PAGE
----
Using Dynamic Data Exchange (DDE)
Visual Basic's DDE These data exchanges are called conversations. You start data exchanges by establishing DDE links , which you can create at design time or run time. Links you create at design time (see Creating a DDE Source or Destination Link ) are simplest because they are automatically reestablished whenever the application is run. However, when you create links at design time, the application with which you communicate must contain Copy and PasteLink commands. Similarly, when you run the Visual Basic project at a later time, the other application must be available or an error will occur. With design-time links, all updates to controls are made immediately and automatically whenever a data change occurs. Links that are established at design time may fail at run time if the other application is unable to refresh them. features enable your applications to directly and continuously exchange data with other Windows-based applications that support DDE.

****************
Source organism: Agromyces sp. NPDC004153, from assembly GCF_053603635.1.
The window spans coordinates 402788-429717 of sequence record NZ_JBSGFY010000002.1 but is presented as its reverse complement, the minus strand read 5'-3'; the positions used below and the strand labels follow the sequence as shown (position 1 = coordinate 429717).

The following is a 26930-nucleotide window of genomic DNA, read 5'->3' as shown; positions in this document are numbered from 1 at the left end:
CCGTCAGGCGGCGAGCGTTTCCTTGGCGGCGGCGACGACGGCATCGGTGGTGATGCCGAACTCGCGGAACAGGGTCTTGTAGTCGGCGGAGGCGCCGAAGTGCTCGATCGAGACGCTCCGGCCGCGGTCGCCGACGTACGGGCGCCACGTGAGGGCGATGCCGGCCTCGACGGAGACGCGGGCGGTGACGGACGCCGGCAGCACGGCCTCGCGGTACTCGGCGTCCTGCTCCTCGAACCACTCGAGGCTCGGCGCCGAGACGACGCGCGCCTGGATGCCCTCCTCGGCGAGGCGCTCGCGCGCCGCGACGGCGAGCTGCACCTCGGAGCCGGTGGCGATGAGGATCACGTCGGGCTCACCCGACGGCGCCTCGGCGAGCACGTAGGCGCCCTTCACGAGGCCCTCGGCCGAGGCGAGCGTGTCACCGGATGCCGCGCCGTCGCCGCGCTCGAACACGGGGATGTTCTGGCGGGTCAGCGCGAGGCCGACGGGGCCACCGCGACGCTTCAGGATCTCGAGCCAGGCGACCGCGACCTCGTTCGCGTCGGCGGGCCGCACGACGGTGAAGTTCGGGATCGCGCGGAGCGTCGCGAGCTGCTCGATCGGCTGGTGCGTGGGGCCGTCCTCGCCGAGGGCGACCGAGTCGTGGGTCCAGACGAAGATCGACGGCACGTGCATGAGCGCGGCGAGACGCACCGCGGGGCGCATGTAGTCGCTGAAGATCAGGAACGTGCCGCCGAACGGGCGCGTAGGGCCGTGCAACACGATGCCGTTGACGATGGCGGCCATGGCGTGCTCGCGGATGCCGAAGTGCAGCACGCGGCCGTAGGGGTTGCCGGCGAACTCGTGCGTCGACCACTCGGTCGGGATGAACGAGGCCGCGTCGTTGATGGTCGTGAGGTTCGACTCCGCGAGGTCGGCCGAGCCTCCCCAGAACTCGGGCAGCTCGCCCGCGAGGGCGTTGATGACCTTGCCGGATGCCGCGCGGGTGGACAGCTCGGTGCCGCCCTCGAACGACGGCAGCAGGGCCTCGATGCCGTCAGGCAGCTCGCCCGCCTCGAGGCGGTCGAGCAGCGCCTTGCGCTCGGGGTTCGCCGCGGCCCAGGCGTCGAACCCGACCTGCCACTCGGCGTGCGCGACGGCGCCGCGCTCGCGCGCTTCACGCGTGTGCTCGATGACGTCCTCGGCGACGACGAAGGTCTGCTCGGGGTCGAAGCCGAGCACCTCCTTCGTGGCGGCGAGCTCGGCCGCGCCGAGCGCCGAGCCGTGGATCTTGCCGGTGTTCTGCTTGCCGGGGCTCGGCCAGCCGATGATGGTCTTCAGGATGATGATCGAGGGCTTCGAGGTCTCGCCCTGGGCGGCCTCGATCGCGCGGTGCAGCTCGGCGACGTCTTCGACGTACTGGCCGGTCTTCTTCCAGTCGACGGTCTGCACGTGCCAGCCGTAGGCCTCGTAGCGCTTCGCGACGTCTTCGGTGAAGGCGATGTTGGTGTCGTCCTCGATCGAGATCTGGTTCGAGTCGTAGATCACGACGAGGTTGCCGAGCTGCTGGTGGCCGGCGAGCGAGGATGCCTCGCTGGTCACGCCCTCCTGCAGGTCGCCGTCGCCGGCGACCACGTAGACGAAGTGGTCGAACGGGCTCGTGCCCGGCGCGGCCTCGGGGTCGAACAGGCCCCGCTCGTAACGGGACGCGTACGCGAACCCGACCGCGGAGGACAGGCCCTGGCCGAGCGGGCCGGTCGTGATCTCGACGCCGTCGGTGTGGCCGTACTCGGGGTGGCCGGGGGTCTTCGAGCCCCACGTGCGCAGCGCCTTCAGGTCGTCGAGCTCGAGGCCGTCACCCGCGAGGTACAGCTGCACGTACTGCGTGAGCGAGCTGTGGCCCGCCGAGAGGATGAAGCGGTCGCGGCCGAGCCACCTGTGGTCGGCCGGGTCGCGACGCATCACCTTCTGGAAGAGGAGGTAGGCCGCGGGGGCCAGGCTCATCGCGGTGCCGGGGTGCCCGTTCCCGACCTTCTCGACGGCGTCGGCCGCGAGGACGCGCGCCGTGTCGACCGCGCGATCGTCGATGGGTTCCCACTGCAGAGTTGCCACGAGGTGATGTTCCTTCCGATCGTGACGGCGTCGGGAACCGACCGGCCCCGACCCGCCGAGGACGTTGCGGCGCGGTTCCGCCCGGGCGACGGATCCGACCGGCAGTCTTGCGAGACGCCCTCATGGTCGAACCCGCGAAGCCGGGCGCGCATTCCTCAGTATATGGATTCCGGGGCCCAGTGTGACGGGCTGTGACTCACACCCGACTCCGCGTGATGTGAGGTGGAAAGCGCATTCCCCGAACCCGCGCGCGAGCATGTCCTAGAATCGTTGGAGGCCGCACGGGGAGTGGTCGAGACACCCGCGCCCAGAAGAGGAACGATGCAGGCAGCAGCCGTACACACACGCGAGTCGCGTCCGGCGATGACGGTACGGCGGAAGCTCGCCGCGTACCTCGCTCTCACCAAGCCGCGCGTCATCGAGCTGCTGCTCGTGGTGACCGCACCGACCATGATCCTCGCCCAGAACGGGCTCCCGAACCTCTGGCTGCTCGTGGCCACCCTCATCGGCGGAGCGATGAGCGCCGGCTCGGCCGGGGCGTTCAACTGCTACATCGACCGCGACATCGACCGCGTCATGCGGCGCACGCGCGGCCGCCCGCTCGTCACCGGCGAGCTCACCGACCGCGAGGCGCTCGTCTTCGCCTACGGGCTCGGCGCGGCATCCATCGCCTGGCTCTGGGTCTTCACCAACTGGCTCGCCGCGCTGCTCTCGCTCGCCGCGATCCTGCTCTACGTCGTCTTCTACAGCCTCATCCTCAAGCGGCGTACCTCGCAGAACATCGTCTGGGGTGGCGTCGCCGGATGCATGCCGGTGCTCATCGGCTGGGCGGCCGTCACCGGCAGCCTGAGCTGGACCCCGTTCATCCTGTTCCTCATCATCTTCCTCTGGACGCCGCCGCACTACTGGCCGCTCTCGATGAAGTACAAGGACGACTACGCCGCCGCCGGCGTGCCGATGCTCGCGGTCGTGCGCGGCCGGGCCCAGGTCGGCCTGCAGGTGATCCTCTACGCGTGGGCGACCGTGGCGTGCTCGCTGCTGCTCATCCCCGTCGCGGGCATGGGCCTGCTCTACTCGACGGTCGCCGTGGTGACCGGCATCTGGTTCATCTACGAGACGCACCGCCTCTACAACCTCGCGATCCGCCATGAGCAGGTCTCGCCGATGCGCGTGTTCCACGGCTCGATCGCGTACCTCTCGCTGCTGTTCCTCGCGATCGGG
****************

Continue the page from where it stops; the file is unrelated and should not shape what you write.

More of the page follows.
Links created at run time are more flexible, but they require you to write enabling code that sets the properties of the controls involved in the data exchange. There are several advantages to creating links in code:
The other applications do not need Copy and PasteLink commands.
Your application can start the other application before initiating a conversation.
You can trap and handle errors.
When DDE links are created at run time, your application can choose when updates of data between linked controls actually occur.
DDE Example Between Visual Basic and Excel for Windows
Example of Source/Destination DDE Between Visual Basic Applications
Chapter 20, "Communicating with Other Applications"